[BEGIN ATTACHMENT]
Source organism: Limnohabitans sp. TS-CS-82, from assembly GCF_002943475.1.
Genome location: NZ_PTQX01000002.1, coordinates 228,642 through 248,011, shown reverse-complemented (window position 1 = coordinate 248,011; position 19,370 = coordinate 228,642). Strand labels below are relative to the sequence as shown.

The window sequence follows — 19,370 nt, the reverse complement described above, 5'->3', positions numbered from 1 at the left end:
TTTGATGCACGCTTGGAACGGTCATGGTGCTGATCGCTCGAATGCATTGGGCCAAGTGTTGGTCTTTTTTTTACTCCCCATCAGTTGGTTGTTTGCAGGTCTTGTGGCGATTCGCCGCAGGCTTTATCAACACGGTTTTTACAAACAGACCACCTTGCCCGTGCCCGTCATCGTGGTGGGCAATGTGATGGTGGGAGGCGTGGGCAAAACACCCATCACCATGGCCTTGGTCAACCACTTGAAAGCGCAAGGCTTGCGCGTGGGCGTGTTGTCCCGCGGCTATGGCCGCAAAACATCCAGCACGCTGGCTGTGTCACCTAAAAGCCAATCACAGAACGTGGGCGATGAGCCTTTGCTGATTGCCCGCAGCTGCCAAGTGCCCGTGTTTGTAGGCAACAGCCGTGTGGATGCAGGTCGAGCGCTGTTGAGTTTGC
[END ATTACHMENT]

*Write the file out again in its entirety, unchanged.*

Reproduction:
Source organism: Limnohabitans sp. TS-CS-82, from assembly GCF_002943475.1.
Genome location: NZ_PTQX01000002.1, coordinates 228,642 through 248,011, shown reverse-complemented (window position 1 = coordinate 248,011; position 19,370 = coordinate 228,642). Strand labels below are relative to the sequence as shown.

The window sequence follows — 19,370 nt, the reverse complement described above, 5'->3', positions numbered from 1 at the left end:
TTTGATGCACGCTTGGAACGGTCATGGTGCTGATCGCTCGAATGCATTGGGCCAAGTGTTGGTCTTTTTTTTACTCCCCATCAGTTGGTTGTTTGCAGGTCTTGTGGCGATTCGCCGCAGGCTTTATCAACACGGTTTTTACAAACAGACCACCTTGCCCGTGCCCGTCATCGTGGTGGGCAATGTGATGGTGGGAGGCGTGGGCAAAACACCCATCACCATGGCCTTGGTCAACCACTTGAAAGCGCAAGGCTTGCGCGTGGGCGTGTTGTCCCGCGGCTATGGCCGCAAAACATCCAGCACGCTGGCTGTGTCACCTAAAAGCCAATCACAGAACGTGGGCGATGAGCCTTTGCTGATTGCCCGCAGCTGCCAAGTGCCCGTGTTTGTAGGCAACAGCCGTGTGGATGCAGGTCGAGCGCTGTTGAGTTTGC